India being a big country has wide range of soil, land and climatic conditions. The average size of landholding in India is less than 2 hectares (according to 2001 census) which is reducing day by day as population is increasing. Conventional wisdom has shown that small farms are more efficient than large farms as they utilize majority of domestic labour and also operations are done on single unit basis. But this situation is true when we assume that there are very less non-farm employment opportunities, which is changing these days and agriculture wages are increasing. The profits per acre in large farms are more because of mechanization whereas small farms are usually not suitable for mechanization because of resource crunch (capital requirement and also adaptability issues). This scenario can be changed if small farms can be mechanized in best way and also which can act as an extension to the4 existing equipment available in rural India .
Mechanization and Design Intervention:
Agriculture mechanization in simple term means utilization of various power sources which are external energy driven (not muscle power) and improved tools and equipment. The main purpose of agriculture mechanization is multidimensional like increase in labour productivity, reducing human drudgery, reduce the losses which results in increasing land productivity and decrease in cost of production6 (S.R. Verma).
Mechanization is an umbrella term, which includes finding a perfect technology, modifying it to come up with a product and using it in farm to enhance productivity. As we have seen the farm practices, crop patterns and agriculture methods differ from country to country because of various issues like: Availability of resources, traditional knowledge, proliferation of technology, land & climatic conditions, adaptability and support infrastructure. The major mechanization is first introduced in developed countries and then it is passed on to developing countries. Though these implements have played a major role in increasing the overall production but they are not useful in utilizing full potential.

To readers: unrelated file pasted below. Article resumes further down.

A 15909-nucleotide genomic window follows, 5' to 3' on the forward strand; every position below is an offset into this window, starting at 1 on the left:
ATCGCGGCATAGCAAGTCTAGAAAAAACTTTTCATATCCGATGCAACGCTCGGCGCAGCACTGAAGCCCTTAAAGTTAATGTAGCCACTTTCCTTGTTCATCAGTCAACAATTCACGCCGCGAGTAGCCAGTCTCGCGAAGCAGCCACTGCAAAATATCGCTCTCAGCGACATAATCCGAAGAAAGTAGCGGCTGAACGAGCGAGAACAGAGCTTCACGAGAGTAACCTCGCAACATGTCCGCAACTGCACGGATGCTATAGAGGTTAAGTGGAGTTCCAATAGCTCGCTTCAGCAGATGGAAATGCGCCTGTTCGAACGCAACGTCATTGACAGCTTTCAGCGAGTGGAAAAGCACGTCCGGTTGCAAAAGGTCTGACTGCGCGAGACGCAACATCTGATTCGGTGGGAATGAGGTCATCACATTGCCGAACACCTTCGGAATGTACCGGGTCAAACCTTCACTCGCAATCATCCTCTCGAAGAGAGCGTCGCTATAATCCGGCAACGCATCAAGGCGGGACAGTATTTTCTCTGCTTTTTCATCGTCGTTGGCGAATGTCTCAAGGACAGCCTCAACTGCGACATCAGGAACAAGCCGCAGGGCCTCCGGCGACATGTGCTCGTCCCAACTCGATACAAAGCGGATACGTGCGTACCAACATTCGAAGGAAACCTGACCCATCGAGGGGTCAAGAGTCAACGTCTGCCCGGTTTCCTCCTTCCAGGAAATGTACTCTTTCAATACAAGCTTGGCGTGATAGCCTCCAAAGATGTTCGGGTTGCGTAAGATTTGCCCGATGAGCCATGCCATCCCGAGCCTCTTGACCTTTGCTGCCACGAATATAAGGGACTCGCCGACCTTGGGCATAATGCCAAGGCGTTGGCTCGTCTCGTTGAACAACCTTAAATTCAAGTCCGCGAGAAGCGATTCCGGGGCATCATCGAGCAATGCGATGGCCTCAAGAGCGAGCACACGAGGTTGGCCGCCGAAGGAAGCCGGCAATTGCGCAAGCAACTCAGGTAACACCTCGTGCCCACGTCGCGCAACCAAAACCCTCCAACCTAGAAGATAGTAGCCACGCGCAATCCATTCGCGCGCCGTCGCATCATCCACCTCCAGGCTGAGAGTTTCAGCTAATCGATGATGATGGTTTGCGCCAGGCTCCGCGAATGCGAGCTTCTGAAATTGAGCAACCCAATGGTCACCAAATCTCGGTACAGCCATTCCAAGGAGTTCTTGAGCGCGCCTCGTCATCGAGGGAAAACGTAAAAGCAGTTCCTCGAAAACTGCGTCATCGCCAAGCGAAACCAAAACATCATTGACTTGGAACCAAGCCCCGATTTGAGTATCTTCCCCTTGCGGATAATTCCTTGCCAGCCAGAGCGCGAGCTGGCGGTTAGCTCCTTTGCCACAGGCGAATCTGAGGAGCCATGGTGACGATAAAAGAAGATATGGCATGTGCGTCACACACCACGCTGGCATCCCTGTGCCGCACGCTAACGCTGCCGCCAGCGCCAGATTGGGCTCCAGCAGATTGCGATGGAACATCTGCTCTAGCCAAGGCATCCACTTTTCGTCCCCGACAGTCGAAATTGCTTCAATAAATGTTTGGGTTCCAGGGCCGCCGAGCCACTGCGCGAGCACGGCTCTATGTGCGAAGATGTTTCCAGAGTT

These various types of implements and machines are not designed for all types of land and climatic conditions and also on the name of modification big companies have introduced their scaled version in developing countries like India. That is where Design comes into picture – designing a product for specific conditions which can utilize optimum human power, energy and give maximum output. These types of equipment design also cater the problem of adaptability and availability of resources, as they are designed keeping in mind the user scenario. The factors which are widely considered while desgining equipments are: purchasing power, size of machine(for easy movement in field and in transportation) social setup(used by individuals or used on rent basis), land holdings, specific process where intervention is required etc. Reducing the energy requirement as every design is optimized according to the associated need.